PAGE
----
The recent campaign by Andrex has left me a little bemused.
I don’t think I can be accused of being a prude. And as the theme of this blog will testify, it has not been unknown for me to have an unnatural interest in toilet health.
This campaign appears to think it is extremely clever. It toys with one of those last areas of taboo in modern life that has otherwise been turned over to exhibitionism. By attempting to generate a debate on how, not to put too fine a point on it, we ‘wipe our backsides’ it goes somewhere that we just do not want to go in public.
Conventional marketing communications theory would say, “brilliant!” The implication is that the shock value of seeing people talking about how they wipe their bum will grab our attention, watch the advert, and buy the toilet roll. And by engaging us in social media, by asking us to choose whether we ‘fold‘ or ‘scrunch‘, it deepens our relationship with the brand.
For some time, I’ve reflected on whether advertisers may be forced to abandon the traditional ‘message effect’ of the persuasion tools of humour, guilt and fear, in favour of the more physiologically grounded effect of disgust, whether moral or physical. In an increasingly noisy environment, such effects are less easy to avoid than the traditional ones more grounded in psychology. I’ve had Kelly, D (2011) by my bedside, but never seem to get the guts to read it. Maybe the Andrex campaign is the excuse I need.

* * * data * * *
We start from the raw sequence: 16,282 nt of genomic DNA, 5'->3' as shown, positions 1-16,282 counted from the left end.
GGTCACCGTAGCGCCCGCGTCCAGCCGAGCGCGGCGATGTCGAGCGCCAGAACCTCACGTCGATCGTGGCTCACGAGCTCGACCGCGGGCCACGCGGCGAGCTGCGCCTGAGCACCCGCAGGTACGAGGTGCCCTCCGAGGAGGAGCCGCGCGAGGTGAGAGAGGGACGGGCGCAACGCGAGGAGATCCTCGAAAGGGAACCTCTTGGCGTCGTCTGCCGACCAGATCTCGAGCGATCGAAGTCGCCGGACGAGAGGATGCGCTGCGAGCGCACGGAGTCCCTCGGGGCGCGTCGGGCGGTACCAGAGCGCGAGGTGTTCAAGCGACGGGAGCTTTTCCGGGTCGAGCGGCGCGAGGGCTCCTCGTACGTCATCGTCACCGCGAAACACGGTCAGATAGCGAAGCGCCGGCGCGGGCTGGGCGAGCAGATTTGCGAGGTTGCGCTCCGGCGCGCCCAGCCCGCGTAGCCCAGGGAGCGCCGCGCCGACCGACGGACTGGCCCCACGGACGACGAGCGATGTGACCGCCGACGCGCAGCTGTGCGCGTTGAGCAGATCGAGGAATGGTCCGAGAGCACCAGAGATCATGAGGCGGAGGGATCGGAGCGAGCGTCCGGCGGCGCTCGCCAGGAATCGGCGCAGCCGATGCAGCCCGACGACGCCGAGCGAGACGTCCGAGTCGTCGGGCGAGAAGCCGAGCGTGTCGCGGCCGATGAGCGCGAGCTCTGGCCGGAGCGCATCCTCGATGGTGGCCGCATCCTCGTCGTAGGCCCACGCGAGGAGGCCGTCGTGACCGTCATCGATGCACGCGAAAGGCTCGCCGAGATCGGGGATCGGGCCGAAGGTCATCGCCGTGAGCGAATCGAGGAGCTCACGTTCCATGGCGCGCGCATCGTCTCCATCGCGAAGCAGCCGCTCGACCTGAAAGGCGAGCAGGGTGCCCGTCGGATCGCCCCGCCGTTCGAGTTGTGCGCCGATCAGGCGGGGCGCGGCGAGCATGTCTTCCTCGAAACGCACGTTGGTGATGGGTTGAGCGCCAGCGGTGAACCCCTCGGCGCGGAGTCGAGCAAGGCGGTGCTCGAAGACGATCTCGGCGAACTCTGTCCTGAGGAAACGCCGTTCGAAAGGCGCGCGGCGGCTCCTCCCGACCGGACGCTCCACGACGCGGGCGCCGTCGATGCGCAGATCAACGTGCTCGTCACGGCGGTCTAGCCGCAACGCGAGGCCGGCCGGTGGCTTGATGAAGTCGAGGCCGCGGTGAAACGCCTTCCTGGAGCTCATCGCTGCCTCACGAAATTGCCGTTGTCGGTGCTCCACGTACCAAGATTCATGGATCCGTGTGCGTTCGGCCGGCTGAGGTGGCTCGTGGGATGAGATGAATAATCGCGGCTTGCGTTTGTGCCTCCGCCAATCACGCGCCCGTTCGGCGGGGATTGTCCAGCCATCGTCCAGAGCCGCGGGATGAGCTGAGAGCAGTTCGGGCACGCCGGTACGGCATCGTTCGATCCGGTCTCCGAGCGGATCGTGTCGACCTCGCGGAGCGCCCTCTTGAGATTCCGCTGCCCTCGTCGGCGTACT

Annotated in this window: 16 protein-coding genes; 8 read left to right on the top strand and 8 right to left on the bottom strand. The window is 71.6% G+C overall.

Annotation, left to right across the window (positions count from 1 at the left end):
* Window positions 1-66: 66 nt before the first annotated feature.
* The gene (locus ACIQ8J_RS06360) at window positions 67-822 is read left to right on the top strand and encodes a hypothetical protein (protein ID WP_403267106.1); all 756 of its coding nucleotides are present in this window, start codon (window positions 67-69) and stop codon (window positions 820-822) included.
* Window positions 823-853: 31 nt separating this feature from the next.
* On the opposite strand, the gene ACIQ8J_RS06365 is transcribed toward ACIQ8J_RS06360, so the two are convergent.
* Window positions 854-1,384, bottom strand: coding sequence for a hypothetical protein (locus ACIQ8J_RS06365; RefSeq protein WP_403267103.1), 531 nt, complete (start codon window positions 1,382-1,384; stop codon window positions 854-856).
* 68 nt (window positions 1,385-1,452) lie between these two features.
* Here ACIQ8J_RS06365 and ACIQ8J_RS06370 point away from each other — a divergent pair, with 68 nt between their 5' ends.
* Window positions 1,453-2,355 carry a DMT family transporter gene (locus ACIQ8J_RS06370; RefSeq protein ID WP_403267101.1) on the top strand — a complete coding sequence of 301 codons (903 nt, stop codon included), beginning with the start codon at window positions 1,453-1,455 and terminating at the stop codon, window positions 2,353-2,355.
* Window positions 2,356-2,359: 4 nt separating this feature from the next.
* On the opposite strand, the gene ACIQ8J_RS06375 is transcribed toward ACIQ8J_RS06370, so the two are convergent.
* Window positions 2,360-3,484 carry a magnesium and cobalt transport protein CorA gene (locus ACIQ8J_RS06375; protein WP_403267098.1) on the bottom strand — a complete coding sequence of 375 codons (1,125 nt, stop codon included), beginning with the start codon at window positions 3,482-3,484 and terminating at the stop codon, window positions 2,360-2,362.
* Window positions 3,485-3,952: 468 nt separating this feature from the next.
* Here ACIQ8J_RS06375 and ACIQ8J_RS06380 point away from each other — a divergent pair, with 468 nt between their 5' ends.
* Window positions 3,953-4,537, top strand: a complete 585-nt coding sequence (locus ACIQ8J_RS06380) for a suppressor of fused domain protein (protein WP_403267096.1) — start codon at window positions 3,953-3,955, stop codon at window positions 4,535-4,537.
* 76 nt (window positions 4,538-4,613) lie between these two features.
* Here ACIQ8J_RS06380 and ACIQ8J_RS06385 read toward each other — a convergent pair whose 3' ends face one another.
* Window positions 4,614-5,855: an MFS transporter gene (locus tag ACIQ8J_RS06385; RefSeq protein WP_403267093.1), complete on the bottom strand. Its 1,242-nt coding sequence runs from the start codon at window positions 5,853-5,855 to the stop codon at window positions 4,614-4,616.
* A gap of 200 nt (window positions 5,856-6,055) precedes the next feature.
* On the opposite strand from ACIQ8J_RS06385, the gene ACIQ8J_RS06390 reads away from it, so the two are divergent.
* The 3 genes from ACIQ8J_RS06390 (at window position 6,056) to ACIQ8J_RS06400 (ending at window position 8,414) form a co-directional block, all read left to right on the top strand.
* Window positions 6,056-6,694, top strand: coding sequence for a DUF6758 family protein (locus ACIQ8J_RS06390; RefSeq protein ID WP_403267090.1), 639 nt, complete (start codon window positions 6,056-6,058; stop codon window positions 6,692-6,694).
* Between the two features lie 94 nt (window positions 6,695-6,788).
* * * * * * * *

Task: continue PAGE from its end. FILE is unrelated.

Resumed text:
Apologies for the imagery (Andrex planted it there), but am I the only one for whom this argument leaves ‘skidmarks’? If they needed to grab your attention, I could understand, but they don’t. As a loyal Andrex customer, I’m left bemused, and feeling as if I should switch to another brand.
If the campaign had been run with a PR element to it, I would have been much more sympathetic to it. Do we really believe Andrex ‘give a shit’ whether we ‘fold‘ or ‘scrunch‘? If they did, and it was a genuine conversation, perhaps it would work.
Maybe if the effort had been linked to something more substantial, such as an awareness raising campaign in conjunction with Beating Bowel Cancer, or another charitable campaign on sanitation, I would have been a lot more sympathetic to it. There could have been much more active media relations and social media activity on the basis of this charitable ‘CSR’, and what is often called the ‘managed controversy’ discussed earlier that would help secure column inches, as well as people talking, for the right reasons. There are links to charities on the Andrex website, but nothing above and beyond their usual work, and nothing tied in with this campaign.
Instead, I’m left feeling like this is a cheap stunt on Andrex’s part, and as such, it leaves me with a bad smell. Here endeth the toilet humour.